farmers have in common with the 2007 America's Cup challenge anyway? It's
like asking ranchers in Montana if they would support Team Dennis Conner.
Perhaps the New Zealand public should reflect on the economic benefits the
America's Cup bought over the last ten years, the $33 million Government
subsidy is a drop in the bucket. Kiwi's, dig into your pockets and support
like you have done in the past and be proud of your previous successes.

* From Ron M: TelstraClear also ran a poll on exactly the same subject, but
the results though were somewhat different: 82% said yes, 14% said no and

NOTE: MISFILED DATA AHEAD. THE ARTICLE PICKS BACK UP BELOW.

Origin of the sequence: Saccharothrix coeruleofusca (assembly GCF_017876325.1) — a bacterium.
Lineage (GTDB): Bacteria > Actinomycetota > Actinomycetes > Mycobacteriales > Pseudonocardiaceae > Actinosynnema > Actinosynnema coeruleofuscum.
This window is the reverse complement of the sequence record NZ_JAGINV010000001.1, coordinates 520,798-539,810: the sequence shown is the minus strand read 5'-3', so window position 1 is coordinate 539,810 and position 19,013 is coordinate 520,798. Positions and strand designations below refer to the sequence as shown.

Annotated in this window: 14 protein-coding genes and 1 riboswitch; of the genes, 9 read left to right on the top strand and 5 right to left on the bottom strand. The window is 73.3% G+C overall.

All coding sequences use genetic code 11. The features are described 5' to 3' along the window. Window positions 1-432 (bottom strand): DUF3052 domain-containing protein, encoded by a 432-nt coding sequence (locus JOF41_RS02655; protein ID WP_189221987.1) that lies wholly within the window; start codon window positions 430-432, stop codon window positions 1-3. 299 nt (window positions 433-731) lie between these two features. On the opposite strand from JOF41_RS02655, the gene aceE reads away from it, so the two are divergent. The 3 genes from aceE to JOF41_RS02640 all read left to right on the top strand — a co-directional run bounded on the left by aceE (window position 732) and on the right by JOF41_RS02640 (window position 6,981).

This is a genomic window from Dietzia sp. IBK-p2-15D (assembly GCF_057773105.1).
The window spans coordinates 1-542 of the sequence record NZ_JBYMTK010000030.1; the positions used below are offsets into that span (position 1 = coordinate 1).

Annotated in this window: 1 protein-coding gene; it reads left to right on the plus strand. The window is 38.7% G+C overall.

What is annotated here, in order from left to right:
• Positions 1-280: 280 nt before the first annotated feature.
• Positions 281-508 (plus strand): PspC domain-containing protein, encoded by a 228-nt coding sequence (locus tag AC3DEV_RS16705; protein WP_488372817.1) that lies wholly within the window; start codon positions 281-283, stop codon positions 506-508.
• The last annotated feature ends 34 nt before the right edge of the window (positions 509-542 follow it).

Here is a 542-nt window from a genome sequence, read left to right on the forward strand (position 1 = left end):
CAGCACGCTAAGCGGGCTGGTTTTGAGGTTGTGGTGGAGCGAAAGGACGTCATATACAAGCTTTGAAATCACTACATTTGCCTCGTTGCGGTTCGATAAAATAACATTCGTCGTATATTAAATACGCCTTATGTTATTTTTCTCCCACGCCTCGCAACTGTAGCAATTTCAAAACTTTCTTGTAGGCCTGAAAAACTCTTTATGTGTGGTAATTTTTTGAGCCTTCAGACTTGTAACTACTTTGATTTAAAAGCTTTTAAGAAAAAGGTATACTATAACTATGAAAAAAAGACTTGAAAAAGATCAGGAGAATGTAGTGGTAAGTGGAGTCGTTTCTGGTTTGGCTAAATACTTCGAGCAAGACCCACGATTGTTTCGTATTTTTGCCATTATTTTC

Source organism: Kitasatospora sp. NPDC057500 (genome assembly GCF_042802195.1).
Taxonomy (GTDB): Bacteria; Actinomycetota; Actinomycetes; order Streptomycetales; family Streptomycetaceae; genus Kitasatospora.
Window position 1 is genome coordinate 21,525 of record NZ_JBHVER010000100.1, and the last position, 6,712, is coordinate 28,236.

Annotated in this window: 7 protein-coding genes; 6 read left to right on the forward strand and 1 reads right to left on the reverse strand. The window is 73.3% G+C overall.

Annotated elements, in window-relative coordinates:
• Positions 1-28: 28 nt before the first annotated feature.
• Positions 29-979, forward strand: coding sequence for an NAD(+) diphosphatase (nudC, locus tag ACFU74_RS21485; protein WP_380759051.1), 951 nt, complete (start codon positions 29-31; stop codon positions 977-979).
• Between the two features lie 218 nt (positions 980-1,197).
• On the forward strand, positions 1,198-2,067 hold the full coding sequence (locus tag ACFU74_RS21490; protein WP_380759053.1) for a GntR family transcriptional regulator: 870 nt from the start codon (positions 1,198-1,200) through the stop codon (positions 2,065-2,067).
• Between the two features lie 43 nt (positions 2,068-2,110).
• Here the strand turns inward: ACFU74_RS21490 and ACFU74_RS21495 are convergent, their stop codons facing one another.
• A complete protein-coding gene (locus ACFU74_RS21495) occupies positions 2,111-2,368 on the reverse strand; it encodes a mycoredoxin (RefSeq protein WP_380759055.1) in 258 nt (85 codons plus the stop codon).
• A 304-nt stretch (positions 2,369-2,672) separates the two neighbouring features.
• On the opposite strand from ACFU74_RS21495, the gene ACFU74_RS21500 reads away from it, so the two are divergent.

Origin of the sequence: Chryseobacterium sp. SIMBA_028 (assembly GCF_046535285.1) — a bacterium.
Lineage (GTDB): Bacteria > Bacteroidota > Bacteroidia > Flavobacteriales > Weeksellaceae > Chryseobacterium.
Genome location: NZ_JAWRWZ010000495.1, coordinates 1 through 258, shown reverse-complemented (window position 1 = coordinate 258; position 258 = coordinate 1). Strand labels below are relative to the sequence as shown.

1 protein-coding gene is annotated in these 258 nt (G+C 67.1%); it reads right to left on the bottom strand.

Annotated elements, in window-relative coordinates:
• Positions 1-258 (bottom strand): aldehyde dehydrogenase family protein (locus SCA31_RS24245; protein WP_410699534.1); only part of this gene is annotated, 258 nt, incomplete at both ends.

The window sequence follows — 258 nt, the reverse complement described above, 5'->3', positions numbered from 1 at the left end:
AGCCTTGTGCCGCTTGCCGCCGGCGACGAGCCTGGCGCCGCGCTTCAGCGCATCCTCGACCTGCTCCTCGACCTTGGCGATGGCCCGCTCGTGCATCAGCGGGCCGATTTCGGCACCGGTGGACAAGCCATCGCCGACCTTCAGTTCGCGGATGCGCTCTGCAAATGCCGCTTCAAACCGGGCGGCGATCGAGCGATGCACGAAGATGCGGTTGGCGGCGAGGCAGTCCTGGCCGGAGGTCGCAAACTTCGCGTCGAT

5% didn't know.

* From Robert Aliamus (edited to our 250-word limit): With all due respect
for Mr. Gregory, nothing is wrong with our sports department! Let's look at
the facts around the 2004 Women's Worlds Match Racing Championship. It took
more than 1 year to organize plan and implement this regatta. It took 150
volunteers over 15 days to run it. It took 14 teams some coming as far away
as Australia, France, Denmark, Sweden and Italy to make it happen(women
with jobs, some are students, some are even mothers). 240 matches were
sailed in 4 days to complete 2 full round robins!! (this had never been
done before). Volunteers were on hand every day at 6:00 am to prepare the
yachts, all the support boats and serve breakfast. Dock time for crews was
7:00 am leaving for the race course at 8:00 am. Back by 6, 6:30 pm. 15
minutes downtime then full post race debriefings. Dinners every night
mandatory for all crews (sponsors, press, etc...). Day ends at 10:00 pm.